I’ve learned how to watch footy on my own.
And how to be okay with shit not going right.
I think I’ve also learned when it’s okay to stand up to people and tell them ‘Hey, where’s your mask’.
I’ve learnt that my bath does not do very good bubble baths.
I think I’ve learned a lot about the importance of me pushing myself to do my work, and giving myself a timetable so I can stick to it.
And I will stick to it.
The interviews conducted to inform the scenario planning process gave young people like Ruth an opportunity to think about the future, their own future, and the hopes and aspirations they had, but also the misgivings and anxieties and uncertainties that they might hold for these futures:
I hope, I hope that Australia has set clear goals to be a hundred percent renewable in the near future.
I hope that Indigenous Australians have more recognition of land rights.
I hope that my family is happy.
But what Ruth hopes for, and what she thinks the world will look like in 2025 are quite different:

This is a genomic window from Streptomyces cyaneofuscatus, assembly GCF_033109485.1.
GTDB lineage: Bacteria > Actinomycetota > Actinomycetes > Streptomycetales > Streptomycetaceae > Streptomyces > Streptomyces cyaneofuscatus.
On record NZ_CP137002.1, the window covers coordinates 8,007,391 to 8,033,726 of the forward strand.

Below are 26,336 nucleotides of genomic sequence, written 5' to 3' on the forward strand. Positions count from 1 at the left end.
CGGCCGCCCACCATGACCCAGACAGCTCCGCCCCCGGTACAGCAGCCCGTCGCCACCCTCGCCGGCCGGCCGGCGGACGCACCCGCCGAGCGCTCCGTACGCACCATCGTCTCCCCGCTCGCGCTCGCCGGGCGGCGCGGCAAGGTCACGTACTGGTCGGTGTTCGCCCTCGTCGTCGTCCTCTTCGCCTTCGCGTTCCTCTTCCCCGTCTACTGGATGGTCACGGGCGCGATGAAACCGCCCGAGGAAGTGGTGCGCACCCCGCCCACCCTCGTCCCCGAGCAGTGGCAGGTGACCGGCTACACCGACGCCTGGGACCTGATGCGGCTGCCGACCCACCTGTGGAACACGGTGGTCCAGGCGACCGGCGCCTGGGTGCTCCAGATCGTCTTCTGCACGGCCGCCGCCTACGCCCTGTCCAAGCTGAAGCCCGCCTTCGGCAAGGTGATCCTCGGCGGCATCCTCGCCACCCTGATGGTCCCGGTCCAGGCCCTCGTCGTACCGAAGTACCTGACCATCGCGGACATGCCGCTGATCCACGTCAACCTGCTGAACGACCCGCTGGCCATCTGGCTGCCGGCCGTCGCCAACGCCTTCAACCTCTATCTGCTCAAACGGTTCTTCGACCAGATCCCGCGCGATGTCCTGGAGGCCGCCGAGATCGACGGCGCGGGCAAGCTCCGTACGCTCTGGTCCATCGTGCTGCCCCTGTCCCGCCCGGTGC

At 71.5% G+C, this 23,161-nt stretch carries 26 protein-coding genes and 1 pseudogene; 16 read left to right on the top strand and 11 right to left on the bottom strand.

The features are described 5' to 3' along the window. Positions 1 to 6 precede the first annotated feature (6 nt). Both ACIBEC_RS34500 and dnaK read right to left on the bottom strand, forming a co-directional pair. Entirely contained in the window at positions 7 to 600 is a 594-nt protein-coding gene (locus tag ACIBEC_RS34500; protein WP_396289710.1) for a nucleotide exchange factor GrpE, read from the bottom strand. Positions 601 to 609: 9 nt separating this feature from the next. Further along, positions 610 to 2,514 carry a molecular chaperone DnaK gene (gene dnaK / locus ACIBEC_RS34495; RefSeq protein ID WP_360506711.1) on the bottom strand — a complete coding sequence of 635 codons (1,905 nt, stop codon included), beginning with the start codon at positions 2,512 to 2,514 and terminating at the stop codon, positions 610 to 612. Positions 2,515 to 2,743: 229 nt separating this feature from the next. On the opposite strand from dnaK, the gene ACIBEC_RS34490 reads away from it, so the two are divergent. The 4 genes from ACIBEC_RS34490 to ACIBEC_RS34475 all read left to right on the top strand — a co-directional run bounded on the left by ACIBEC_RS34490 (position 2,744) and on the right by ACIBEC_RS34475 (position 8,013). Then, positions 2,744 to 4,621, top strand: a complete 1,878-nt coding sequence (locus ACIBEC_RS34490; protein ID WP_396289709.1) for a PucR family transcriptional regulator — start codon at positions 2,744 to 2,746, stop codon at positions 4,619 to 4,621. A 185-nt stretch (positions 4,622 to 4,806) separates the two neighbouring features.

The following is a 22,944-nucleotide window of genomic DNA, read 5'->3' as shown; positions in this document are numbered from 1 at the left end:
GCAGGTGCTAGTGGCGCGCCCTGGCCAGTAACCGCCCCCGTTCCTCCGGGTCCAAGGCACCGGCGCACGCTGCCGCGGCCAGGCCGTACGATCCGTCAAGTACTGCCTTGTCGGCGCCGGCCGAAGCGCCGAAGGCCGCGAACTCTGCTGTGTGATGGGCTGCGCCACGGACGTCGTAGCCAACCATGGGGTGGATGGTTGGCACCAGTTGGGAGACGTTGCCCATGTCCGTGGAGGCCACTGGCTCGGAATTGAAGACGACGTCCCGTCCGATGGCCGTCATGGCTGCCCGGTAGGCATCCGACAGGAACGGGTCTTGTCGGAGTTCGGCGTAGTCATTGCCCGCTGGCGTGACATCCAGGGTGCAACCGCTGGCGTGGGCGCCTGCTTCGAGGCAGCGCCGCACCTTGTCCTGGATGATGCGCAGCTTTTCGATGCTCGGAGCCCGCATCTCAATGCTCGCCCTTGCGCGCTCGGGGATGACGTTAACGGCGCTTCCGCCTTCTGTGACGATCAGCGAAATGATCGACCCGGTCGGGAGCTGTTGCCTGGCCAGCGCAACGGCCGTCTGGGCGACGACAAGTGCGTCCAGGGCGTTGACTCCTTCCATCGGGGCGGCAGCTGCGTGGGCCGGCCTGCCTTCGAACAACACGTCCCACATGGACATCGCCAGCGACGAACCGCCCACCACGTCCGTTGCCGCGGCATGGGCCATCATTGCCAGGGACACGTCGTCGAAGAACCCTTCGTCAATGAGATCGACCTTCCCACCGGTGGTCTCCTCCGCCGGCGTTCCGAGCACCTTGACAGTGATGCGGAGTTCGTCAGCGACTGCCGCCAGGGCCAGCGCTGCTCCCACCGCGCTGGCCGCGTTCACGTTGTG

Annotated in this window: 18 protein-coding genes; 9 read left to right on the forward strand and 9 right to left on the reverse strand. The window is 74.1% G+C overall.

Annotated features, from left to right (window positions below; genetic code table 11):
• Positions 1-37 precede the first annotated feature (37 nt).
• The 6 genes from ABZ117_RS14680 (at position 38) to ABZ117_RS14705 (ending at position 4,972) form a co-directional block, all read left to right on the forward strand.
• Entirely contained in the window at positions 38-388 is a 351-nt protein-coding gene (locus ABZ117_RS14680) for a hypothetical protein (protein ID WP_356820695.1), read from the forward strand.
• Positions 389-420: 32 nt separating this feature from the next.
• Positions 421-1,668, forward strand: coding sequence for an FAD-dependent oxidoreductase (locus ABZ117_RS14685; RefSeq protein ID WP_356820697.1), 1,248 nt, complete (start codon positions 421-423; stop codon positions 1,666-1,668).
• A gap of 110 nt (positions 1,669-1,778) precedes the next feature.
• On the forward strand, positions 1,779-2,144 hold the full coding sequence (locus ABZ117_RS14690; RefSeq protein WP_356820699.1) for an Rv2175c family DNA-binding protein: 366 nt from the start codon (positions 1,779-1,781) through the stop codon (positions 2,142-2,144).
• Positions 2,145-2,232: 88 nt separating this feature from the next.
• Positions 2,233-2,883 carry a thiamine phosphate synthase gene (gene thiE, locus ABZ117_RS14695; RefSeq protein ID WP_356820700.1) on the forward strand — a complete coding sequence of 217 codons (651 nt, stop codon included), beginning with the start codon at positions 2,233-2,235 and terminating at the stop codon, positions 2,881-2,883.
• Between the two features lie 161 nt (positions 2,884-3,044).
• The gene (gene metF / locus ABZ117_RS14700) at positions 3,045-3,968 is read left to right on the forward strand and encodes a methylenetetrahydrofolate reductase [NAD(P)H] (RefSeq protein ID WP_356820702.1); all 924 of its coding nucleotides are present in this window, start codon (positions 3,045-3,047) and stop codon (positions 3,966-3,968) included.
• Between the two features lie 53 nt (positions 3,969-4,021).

How do I feel about it? I feel genuinely really scared. It frightens me.
And I think 2025 will look like one of two ways. An irreversible future where we’ve gone too far with fossil fuels and everything to take a step back. Or, we’ve taken the step and we’re moving towards a better future where we take more care of the planet.
In the futures that she imagines, Ruth cares deeply about, and hopes for, a number of things.
Dickheads in politics – less of them please.
My family’s mental health. The people I love and care about being happy and healthy and still being around.
COVID being managed. Having a vaccine.
Me being able to walk home alone at night without people feeling scared that I’m going to have something happen to you.
I’d like to be in a relationship with someone who makes me really happy. Who treats me in a really genuinely wonderful way. And who brings me joy. And maybe cake as well.
I hope that I will be confident. I hope that I will genuinely like the way my body looks.
I hope that I will have taken up, and given up, and taken up, and given up running and swimming and various competitive exercises with very little sticking to it.
I hope that I’m still doing theatre. I hope I am still doing theatre, please still be doing theatre! Cause you know it makes you happy.